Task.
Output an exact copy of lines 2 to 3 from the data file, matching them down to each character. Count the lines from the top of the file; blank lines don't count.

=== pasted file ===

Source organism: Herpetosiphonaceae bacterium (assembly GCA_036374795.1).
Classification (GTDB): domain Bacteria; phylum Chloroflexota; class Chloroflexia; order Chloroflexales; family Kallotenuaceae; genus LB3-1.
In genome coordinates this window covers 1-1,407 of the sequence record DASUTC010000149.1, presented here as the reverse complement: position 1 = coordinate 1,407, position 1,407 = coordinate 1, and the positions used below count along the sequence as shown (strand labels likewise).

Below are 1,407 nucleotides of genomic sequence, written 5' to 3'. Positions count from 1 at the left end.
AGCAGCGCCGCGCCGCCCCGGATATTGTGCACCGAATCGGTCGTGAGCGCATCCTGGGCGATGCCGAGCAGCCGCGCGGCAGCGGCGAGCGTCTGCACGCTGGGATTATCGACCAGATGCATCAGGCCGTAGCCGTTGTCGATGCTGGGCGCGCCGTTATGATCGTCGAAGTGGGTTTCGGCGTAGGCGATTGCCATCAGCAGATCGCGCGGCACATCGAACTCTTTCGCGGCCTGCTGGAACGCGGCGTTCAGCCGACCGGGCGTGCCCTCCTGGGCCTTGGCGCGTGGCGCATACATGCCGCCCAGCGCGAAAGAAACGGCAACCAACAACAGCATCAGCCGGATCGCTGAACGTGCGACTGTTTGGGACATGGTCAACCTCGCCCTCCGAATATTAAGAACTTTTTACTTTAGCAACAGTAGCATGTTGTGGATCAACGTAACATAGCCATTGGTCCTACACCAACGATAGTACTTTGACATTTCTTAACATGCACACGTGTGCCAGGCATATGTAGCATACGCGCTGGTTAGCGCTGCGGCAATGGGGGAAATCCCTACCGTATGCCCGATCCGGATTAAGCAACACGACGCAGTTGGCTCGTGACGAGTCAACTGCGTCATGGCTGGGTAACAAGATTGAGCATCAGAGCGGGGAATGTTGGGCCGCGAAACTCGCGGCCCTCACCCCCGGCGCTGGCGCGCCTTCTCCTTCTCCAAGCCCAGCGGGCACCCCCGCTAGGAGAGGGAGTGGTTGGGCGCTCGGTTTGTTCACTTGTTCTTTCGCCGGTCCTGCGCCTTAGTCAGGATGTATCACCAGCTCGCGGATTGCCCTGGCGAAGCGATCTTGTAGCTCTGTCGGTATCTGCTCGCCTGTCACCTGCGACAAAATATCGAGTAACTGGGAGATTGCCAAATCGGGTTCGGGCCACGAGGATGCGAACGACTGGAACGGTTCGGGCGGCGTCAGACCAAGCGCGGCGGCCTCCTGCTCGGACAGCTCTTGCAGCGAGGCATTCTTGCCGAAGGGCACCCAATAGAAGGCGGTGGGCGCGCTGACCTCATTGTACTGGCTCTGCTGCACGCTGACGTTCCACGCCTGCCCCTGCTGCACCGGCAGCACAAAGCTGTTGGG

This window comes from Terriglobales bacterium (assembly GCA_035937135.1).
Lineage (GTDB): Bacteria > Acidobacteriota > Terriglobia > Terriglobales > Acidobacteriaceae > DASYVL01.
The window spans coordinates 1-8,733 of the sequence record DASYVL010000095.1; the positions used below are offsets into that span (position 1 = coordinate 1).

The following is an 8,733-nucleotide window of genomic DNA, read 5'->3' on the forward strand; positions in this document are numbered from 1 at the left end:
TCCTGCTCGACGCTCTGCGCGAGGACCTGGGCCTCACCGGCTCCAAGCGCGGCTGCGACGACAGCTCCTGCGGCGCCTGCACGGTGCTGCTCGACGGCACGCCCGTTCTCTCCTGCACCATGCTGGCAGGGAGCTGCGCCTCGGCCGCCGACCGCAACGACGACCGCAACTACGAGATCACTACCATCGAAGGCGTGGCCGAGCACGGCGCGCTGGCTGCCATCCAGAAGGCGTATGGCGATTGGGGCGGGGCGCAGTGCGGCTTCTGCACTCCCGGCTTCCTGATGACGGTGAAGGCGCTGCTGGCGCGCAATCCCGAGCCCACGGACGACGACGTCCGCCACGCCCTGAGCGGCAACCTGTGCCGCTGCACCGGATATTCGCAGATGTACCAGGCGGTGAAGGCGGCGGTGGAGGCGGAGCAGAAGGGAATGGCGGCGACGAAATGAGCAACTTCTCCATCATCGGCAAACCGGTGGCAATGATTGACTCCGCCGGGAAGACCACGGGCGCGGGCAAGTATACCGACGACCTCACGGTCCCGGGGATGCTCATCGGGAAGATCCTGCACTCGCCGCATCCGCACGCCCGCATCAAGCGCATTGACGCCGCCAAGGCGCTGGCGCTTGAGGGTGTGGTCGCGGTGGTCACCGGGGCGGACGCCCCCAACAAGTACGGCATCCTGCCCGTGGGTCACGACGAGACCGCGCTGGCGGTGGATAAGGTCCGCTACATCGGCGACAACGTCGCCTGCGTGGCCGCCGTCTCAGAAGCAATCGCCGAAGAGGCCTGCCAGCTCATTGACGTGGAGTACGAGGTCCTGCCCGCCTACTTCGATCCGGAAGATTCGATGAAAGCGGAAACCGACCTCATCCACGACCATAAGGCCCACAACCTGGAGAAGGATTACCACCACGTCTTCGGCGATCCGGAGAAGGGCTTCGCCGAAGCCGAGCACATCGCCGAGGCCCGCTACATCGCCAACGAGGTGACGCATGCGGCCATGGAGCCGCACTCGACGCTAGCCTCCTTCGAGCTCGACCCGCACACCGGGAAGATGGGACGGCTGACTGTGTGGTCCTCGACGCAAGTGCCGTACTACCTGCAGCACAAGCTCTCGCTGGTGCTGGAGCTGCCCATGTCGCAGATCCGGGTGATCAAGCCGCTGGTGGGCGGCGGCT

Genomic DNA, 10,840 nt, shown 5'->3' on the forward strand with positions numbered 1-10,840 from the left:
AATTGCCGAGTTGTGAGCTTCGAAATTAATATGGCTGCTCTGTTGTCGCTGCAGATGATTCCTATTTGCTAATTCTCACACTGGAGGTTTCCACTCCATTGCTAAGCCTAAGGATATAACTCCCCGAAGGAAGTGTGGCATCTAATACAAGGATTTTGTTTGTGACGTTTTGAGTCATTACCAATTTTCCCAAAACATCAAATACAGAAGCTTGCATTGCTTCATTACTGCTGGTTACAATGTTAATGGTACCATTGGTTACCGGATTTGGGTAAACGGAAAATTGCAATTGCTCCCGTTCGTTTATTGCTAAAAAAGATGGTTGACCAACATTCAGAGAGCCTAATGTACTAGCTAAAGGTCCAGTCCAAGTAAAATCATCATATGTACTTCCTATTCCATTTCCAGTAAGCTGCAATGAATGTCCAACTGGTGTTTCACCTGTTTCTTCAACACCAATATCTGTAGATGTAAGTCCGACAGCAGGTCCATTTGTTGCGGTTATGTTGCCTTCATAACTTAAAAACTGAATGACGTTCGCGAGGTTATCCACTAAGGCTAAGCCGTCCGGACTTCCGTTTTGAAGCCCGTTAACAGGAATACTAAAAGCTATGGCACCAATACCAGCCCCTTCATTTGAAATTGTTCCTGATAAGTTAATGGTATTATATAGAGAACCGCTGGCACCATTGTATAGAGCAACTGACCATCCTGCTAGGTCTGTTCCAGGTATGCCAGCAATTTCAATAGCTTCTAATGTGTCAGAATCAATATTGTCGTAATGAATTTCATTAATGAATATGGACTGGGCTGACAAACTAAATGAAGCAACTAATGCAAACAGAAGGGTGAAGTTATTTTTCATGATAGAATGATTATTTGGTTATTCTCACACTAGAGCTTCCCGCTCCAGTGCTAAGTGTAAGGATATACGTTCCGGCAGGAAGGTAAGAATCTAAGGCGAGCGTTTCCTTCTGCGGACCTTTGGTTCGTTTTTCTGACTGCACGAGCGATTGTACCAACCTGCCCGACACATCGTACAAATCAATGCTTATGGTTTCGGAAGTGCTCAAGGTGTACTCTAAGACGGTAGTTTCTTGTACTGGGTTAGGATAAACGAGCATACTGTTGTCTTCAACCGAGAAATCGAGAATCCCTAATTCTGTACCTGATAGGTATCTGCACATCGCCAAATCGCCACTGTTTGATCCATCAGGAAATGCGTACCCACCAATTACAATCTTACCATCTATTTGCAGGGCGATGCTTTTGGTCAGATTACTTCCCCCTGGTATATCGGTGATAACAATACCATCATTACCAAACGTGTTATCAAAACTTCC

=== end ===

Classification (GTDB): domain Bacteria; phylum Chloroflexota; class Chloroflexia; order Chloroflexales; family Kallotenuaceae; genus LB3-1.
In genome coordinates this window covers 1-1,407 of the sequence record DASUTC010000149.1, presented here as the reverse complement: position 1 = coordinate 1,407, position 1,407 = coordinate 1, and the positions used below count along the sequence as shown (strand labels likewise).